5 May, 2012
And on the seventh day, thou shalt rest
Well, that was my intention, to rest my weary body and blistering foot by spending an extra day in Bourges. Patrick has gone on and will make good progress on his own. His pace is faster than mine and I think he was holding back to keep me company.
Farewell, Patrick. You have been a good companion. Bon chemin!
With a maniacal sense of humour, Patrick is as extroverted as I am introverted, a man of strong opinions and not reluctant to express them. But his views are balanced: for example, he is contemptuous of wishy-washy left-wing government policies that allow minorities to take advantage of tolerant laws, but abhors the right-wing extremist parties that capitalise on the public dissatisfaction that results.
Speaking four or five languages, he is in many ways a typical European, not an academic but an intelligent man with a keen interest in culture and history. He thinks of himself not as Belgian or Flemish, but European, or perhaps "Antwerpian". I refrained from asking if that meant he was a Twerp.
I have included a photo of one of our last meals together. The lady looking after the gite had cooked a meal for us and we ate it outside. She kept detailed statistics of the pilgrims who passed through. I was pleased to notice that I was not the oldest.
I had planned to take today off, but then decided to leave later in the morning and walk a shorter distance. I visited the cathedral again, had a coffee, picked up a few things at the pharmacy, went to the post office, and then set out for the little village of Villeneuve-sur-Chere, 16 clicks away, and 10 clicks short of the next recommended stop. I will make up the distance tomorrow.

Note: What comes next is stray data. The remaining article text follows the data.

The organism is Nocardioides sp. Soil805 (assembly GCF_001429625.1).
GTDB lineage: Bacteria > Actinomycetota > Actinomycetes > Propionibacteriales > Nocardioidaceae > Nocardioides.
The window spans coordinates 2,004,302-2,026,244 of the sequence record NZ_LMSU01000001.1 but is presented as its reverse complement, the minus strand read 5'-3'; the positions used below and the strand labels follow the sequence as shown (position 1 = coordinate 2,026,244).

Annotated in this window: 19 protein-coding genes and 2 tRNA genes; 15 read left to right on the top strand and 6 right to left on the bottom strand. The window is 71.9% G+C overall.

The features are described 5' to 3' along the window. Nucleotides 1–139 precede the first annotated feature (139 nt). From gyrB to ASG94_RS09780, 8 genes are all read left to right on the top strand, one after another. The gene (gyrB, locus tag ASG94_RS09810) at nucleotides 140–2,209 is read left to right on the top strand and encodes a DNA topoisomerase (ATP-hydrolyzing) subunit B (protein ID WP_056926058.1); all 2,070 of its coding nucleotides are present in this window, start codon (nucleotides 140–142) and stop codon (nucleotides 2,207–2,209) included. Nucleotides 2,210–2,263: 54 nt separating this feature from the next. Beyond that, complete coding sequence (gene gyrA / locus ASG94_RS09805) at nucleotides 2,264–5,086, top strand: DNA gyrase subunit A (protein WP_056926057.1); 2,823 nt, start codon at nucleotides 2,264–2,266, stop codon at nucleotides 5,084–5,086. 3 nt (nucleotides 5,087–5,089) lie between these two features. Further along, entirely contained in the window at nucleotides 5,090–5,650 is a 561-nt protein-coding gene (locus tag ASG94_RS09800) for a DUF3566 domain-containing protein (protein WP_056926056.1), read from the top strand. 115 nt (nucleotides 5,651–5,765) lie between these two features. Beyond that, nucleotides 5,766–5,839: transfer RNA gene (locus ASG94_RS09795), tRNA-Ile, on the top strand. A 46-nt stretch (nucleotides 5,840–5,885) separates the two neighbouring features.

For most of the day I walked along the road. The agglomeration of Bourges extended to the village of La-Chapelle-Saint-Ursin where I had lunch.
Side by side were three of the institutions central to the life of the village and supported by the state: l'eglise, la poste, and la mairie.
As I left town, a kind old lady thrust some lollies into my hand. "They'll do you good," she said.
I continued along the road past an industrial zone. Only for the last four kilometres of the day did the path leave the road to enter the woods and take me into Villeneuve.
I am staying at a camp site. Like last night at the youth hostel, I am sleeping on a mattress on a floor in a common room. My companion is a retired maths teacher on a bicycle tour. Fortunately for me, for the restaurant in the village was closed, he had a camp stove and heated up a can of ravioli that Patrick had left me. We ate together and chatted. I learned that there is no Nobel prize for mathematics because Nobel detested mathematicians. His wife was unfaithful with one. Or so the story goes.